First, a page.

Most of today's US statistics met or exceeded predictions with those from the housing market the lone exception.

Fourth quarter non-farm productivity rose 6.9% as firms added work but not workers.  This was an improvement on the preliminary release of 6.2% and the survey prediction for a rise of 6.3%. Unit labor costs, a sort of mirror image of productivity, fell 5.9% in the quarter, better than the initial -4.4% reading and also the -4.5% survey prediction. While the strong productivity gain reflects growing business for many firms it underlines the reluctance of most firms to hire even if their business is expanding.

Initial jobless claims for the week of February 27th dropped 29,000 to 469,000.  The previous week's total was revised slightly higher to 498,000 from 496,000. The four week moving average fell slightly to 470,800 from 474,300 but remains well above the low of 440,800 from the second week of January.

Continuing claims in the February 20th week also fell to 4.5 million considerably better than the 4.6 predicted. The prior week was revised higher to 4.634 million from 4.617 million.

 In the week of February 12th, the most recent with complete figures on long term unemployment, extended claims dropped to 178,500 from 188,600 and emergency claims rose to 5.6876 million from 5.4799 million.  The total number of folks receiving unemployment benefits (continuing claims, extended claims and emergency claims) in the week of February 12 was 10.5001 million, up from 10.2786 the previous week. The largest number of unemployment recipients so far has been in the last week of January when 10.5669 million people were receiving some type of government unemployment assistance.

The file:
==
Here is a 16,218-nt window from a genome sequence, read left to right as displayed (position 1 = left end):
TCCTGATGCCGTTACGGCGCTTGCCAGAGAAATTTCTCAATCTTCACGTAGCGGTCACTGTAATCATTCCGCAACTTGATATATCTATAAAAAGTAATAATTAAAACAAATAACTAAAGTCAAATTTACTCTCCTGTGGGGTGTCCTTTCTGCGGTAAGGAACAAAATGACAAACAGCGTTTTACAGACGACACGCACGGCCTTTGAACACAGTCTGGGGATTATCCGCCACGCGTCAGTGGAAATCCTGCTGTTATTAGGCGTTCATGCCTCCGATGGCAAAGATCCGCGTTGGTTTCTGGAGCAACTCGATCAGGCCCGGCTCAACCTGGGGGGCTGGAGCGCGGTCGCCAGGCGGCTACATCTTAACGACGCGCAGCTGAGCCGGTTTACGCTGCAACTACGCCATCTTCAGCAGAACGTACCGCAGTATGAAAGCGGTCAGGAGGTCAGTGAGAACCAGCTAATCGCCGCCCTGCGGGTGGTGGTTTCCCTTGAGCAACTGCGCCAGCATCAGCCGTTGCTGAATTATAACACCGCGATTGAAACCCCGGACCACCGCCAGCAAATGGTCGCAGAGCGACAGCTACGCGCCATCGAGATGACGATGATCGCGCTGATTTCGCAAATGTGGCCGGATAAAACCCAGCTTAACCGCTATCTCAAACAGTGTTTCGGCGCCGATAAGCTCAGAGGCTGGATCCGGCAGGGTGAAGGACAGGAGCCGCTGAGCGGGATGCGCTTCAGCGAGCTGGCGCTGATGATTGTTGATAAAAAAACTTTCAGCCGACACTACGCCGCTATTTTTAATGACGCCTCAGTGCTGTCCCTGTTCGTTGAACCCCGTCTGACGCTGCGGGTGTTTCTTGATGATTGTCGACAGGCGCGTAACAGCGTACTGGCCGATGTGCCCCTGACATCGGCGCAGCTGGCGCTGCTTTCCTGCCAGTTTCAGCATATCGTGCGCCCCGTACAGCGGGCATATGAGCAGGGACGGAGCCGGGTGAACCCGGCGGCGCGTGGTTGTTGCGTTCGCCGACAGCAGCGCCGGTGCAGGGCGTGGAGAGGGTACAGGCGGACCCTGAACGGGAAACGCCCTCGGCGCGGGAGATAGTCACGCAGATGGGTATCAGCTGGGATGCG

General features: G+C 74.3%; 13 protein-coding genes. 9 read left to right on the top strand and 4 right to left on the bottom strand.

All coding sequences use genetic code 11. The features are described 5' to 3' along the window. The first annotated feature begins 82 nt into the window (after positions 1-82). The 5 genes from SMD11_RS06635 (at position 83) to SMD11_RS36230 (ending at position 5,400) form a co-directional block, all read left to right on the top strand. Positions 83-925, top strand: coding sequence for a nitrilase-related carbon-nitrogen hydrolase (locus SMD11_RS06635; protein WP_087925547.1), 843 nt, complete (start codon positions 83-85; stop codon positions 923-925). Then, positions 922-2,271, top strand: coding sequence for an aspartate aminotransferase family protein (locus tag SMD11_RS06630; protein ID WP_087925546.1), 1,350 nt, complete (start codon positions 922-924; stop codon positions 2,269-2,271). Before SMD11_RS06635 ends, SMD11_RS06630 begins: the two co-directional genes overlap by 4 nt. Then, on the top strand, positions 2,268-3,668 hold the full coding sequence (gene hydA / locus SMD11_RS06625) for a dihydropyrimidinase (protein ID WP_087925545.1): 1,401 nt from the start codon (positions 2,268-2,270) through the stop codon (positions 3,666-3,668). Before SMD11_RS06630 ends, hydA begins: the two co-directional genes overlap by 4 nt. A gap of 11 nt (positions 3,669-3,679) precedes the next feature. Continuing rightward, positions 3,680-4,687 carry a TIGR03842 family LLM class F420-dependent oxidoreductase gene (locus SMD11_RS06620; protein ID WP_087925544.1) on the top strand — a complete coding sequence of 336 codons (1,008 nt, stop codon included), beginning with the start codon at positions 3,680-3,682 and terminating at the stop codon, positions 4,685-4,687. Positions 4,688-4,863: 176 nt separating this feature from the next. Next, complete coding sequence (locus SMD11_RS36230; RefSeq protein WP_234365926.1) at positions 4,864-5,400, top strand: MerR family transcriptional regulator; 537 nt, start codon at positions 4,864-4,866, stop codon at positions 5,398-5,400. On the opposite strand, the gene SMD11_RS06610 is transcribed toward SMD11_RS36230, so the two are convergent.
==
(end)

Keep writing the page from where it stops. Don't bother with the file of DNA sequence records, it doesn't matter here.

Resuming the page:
Factory orders, specifically new orders for manufactured goods, rose 1.7% in January, a bit less than the survey prediction of 1.8%.  December's reading was revised 50% higher to 1.5% from 1.0%.  This is the fifth positive month in a row and the ninth out of the last ten.  The yearly gain was 9.5% but the total value of orders is still 6.6% below the five year average.

Pending home sales sank 7.6% in January; a rise of 1.0% had been predicted by economists.  The year over year result gained 8.8%, down from 9.2% in December.  This series logs the number of home sales under contract but not yet closed.  The majority of pending sales become existing sales as the contract is completed. As all home sales go to contract first this number is used to gauge actual home sales two or three months in the future.